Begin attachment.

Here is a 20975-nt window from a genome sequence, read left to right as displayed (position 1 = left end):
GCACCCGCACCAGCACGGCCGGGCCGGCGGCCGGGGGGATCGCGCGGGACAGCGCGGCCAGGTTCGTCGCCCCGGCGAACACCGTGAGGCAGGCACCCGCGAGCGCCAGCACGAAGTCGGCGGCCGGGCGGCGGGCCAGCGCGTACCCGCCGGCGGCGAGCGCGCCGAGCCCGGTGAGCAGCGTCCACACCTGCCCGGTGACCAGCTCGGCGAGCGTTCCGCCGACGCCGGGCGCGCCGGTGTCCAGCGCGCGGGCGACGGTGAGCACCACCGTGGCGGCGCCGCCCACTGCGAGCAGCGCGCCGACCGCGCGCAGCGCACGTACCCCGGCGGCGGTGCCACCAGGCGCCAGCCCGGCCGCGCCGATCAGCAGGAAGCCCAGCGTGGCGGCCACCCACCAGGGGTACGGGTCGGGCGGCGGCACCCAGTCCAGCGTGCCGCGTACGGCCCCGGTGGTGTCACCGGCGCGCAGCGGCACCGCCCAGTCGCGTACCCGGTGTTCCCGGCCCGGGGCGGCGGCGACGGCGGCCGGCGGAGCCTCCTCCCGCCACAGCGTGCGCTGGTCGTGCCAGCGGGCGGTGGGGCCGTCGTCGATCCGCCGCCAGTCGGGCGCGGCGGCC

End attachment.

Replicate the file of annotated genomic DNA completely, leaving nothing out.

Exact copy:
Here is a 20975-nt window from a genome sequence, read left to right as displayed (position 1 = left end):
GCACCCGCACCAGCACGGCCGGGCCGGCGGCCGGGGGGATCGCGCGGGACAGCGCGGCCAGGTTCGTCGCCCCGGCGAACACCGTGAGGCAGGCACCCGCGAGCGCCAGCACGAAGTCGGCGGCCGGGCGGCGGGCCAGCGCGTACCCGCCGGCGGCGAGCGCGCCGAGCCCGGTGAGCAGCGTCCACACCTGCCCGGTGACCAGCTCGGCGAGCGTTCCGCCGACGCCGGGCGCGCCGGTGTCCAGCGCGCGGGCGACGGTGAGCACCACCGTGGCGGCGCCGCCCACTGCGAGCAGCGCGCCGACCGCGCGCAGCGCACGTACCCCGGCGGCGGTGCCACCAGGCGCCAGCCCGGCCGCGCCGATCAGCAGGAAGCCCAGCGTGGCGGCCACCCACCAGGGGTACGGGTCGGGCGGCGGCACCCAGTCCAGCGTGCCGCGTACGGCCCCGGTGGTGTCACCGGCGCGCAGCGGCACCGCCCAGTCGCGTACCCGGTGTTCCCGGCCCGGGGCGGCGGCGACGGCGGCCGGCGGAGCCTCCTCCCGCCACAGCGTGCGCTGGTCGTGCCAGCGGGCGGTGGGGCCGTCGTCGATCCGCCGCCAGTCGGGCGCGGCGGCC